The Opening Response: Kasya Denisevich

The Opening Response titles a special series of interviews with artists, curators, writers, composers, mediators, and space-makers around the world. Dialoguing within and around the thematics which have rapidly emerged as a consequence of the Covid-19 pandemic, we offer within this frame a differentiated, honest, and beautiful bid at understanding. Weekly, distinct doors are opened into the lives of the contributors; into their experiences dawning on pleasure, productivity, metaphysics, and paradigmatic shifts. Hopefully, these conversations can act as way-posts and lead to furthered empathy, unison, and co-creation. The Opening Response meets the need for weaving the autonomy of a web of conscious communications in times of extreme perplexity.

Kasya Denisevich is a philologist, translator and graphic artist. She was born and brought up in Moscow, Russia, where she studied comparative literature at Russian State University for the Humanities and spent years pursuing an academic career in Italian studies and translating books. Later she moved to Barcelona, Spain and her professional life took a sharp turn towards graphic arts and illustration. She continued studies at the Escola Massana in Barcelona, then at MiMaster in Milan.

Kasya illustrated several books for young readers, her work as an illustrator was awarded and showcased on various Book Fairs (including Bologna Children’s Book Fair in 2017). Her debut picture book Neighbors, a story about a little girl’s inner experience when her family moves into a new building, will be released in USA by Chronicle Books on September 22, 2020.


Josseline Black – In this phase of forced isolation, how are you articulating your response in a public discourse? What is your role in this larger conversation?

Kasya Denisevich – My role is small just like everyone else’s. I actually think that this is the moment to embrace your own smallness and vulnerability, to be humble, to let go. To stop believing in human omnipotence and in your own ability to be in control. It is the only redemptive response in any discourse, emotional or public, to the current state of affairs.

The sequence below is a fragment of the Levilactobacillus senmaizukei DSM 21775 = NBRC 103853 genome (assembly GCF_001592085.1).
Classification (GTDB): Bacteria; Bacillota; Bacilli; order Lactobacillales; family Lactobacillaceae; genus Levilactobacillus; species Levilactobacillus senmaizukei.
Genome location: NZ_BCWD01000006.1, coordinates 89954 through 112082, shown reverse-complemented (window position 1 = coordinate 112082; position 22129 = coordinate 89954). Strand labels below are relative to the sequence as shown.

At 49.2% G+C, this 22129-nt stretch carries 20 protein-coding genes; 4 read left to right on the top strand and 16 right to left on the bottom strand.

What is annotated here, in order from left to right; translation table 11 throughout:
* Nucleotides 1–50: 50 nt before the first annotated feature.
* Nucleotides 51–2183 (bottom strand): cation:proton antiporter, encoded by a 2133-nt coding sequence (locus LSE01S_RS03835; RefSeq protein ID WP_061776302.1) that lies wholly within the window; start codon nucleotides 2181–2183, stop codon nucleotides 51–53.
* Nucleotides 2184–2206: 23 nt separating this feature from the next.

JB – Has your artistic practice changed through isolation?

KD – I immediately turned back to my personal projects instead of the commissioned ones. I hope none of my commissioners will read this.

JB – How has your practical capacity to produce work been affected by the pandemic?

KD – It hasn’t.

JB – What is your approach to collaboration at the moment?

KD – Collaboration generally doesn’t come easy to me; I rarely meet people who reach me. But of course, this collective experience will produce many collaborations, and having lived through this intense time alongside other people will have an impact on me too.

JB – How would you define the present moment, metaphysically/literally/symbolically?

KD – At the present moment I am sitting in my living room, where I have been almost continuously for the last 10 days and where, as far as I can predict now, I am going to be for weeks and maybe months. I know exactly how the light changes here at different times of the day. I watch the flowers that I bought before the lockdown wilt. I eat and work and talk to my daughters here. I have never been so present here before.

I think that this moment is the one that everyone is very present in.

JB – Do you see the potential for renewed support for cultural production in spite of macro and micro economies which are currently rapidly restructuring?